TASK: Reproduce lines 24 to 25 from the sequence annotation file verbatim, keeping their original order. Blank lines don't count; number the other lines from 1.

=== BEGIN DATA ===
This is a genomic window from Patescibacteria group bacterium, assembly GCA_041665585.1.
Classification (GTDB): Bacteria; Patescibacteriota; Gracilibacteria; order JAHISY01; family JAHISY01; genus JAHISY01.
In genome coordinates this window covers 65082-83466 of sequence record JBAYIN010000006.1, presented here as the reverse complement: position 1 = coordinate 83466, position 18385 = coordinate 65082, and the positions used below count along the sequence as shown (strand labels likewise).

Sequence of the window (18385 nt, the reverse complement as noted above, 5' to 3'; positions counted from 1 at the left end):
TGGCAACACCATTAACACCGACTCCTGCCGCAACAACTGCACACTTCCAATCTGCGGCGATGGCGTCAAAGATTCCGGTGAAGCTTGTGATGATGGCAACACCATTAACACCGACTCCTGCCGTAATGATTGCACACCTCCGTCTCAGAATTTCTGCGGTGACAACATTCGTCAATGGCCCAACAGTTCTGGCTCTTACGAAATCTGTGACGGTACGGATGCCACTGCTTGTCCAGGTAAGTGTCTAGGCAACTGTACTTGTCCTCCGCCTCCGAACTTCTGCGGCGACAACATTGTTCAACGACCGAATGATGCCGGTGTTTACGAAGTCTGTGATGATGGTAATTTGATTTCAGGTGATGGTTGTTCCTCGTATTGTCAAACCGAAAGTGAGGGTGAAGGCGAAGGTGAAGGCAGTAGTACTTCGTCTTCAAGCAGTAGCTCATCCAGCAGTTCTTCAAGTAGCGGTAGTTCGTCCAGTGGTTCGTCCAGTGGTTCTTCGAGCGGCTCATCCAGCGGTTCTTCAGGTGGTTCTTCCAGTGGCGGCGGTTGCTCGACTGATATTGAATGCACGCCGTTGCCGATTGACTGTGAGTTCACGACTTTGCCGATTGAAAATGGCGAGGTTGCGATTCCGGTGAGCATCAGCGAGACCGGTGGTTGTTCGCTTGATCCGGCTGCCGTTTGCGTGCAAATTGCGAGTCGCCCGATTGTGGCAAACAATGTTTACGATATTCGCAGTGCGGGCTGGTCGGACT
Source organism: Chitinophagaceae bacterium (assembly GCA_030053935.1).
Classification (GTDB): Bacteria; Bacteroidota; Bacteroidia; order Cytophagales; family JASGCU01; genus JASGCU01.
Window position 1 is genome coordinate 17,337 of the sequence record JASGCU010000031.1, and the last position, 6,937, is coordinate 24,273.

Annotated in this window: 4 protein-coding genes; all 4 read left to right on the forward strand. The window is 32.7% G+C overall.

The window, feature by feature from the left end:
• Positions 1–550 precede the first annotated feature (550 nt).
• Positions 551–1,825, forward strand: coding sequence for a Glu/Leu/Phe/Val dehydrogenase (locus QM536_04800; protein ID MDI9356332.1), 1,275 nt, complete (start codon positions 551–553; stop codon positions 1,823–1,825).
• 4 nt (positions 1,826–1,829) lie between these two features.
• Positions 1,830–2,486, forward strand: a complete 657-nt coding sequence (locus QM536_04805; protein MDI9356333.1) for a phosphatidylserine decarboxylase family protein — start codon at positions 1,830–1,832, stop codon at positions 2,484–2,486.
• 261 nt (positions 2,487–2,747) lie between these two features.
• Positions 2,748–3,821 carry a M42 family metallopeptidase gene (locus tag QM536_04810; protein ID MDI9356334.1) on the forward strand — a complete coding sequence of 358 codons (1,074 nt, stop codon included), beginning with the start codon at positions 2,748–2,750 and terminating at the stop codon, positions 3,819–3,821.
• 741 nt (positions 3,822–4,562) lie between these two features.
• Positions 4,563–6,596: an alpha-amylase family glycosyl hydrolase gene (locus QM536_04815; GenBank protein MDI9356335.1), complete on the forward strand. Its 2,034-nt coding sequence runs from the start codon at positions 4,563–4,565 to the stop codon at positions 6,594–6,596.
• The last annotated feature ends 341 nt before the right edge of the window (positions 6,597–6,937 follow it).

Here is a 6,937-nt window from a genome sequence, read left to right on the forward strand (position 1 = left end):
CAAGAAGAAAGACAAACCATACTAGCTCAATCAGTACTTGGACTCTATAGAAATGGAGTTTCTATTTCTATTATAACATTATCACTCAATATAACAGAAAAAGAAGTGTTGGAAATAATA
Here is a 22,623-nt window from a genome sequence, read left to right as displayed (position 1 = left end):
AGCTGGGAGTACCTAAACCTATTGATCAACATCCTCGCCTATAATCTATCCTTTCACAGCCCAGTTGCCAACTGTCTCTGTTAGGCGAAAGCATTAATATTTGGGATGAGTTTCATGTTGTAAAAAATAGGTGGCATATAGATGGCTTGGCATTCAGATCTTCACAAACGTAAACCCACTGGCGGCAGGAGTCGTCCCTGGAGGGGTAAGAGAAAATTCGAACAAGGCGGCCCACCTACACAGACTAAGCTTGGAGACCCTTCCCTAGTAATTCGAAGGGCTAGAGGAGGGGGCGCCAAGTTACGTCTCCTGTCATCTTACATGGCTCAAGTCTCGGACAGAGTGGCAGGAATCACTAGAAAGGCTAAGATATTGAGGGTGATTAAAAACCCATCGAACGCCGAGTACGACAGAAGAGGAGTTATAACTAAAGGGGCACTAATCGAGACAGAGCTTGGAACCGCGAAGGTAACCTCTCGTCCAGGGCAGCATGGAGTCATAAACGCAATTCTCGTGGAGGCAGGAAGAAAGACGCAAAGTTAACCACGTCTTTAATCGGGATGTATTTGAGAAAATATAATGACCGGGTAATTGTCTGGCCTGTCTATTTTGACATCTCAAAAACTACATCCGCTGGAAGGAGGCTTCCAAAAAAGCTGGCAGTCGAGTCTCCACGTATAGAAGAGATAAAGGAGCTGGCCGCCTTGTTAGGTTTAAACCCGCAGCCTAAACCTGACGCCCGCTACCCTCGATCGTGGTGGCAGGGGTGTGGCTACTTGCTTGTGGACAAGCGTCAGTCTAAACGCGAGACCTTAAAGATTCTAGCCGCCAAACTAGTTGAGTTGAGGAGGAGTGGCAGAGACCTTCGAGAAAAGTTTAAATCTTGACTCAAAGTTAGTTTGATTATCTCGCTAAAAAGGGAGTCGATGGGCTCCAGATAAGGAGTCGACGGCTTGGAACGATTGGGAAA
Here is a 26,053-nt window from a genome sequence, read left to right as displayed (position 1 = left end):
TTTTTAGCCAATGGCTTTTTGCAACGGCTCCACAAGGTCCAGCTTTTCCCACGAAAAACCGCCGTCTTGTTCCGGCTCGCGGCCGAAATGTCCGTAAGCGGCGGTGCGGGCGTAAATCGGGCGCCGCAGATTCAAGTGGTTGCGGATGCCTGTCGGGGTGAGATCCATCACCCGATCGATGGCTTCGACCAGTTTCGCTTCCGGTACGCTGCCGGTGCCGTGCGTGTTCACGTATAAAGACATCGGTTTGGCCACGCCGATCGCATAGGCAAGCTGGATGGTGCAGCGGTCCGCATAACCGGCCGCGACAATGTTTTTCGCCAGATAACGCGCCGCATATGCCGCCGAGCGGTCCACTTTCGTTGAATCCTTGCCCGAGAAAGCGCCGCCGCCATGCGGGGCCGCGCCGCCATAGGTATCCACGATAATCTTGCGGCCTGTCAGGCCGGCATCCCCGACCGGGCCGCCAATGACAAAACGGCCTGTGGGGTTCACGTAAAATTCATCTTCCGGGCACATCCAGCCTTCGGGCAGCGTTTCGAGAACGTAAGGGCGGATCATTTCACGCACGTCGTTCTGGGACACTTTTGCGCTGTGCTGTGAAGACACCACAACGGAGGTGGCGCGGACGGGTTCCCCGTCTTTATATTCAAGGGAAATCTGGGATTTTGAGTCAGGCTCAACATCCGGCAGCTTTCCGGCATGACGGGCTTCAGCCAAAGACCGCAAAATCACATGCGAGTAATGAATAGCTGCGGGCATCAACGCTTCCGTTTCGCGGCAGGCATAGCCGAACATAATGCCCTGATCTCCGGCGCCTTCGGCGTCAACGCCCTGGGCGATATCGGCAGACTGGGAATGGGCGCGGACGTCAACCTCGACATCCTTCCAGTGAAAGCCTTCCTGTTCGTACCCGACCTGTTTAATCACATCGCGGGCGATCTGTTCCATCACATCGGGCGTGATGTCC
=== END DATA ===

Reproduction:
Here is a 26,053-nt window from a genome sequence, read left to right as displayed (position 1 = left end):
TTTTTAGCCAATGGCTTTTTGCAACGGCTCCACAAGGTCCAGCTTTTCCCACGAAAAACCGCCGTCTTGTTCCGGCTCGCGGCCGAAATGTCCGTAAGCGGCGGTGCGGGCGTAAATCGGGCGCCGCAGATTCAAGTGGTTGCGGATGCCTGTCGGGGTGAGATCCATCACCCGATCGATGGCTTCGACCAGTTTCGCTTCCGGTACGCTGCCGGTGCCGTGCGTGTTCACGTATAAAGACATCGGTTTGGCCACGCCGATCGCATAGGCAAGCTGGATGGTGCAGCGGTCCGCATAACCGGCCGCGACAATGTTTTTCGCCAGATAACGCGCCGCATATGCCGCCGAGCGGTCCACTTTCGTTGAATCCTTGCCCGAGAAAGCGCCGCCGCCATGCGGGGCCGCGCCGCCATAGGTATCCACGATAATCTTGCGGCCTGTCAGGCCGGCATCCCCGACCGGGCCGCCAATGACAAAACGGCCTGTGGGGTTCACGTAAAATTCATCTTCCGGGCACATCCAGCCTTCGGGCAGCGTTTCGAGAACGTAAGGGCGGATCATTTCACGCACGTCGTTCTGGGACACTTTTGCGCTGTGCTGTGAAGACACCACAACGGAGGTGGCGCGGACGGGTTCCCCGTCTTTATATTCAAGGGAAATCTGGGATTTTGAGTCAGGCTCAACATCCGGCAGCTTTCCGGCATGACGGGCTTCAGCCAAAGACCGCAAAATCACATGCGAGTAATGAATAGCTGCGGGCATCAACGCTTCCGTTTCGCGGCAGGCATAGCCGAACATAATGCCCTGATCTCCGGCGCCTTCGGCGTCAACGCCCTGGGCGATATCGGCAGACTGGGAATGGGCGCGGACGTCAACCTCGACATCCTTCCAGTGAAAGCCTTCCTGTTCGTACCCGACCTGTTTAATCACATCGCGGGCGATCTGTTCCATCACATCGGGCGTGATGTCC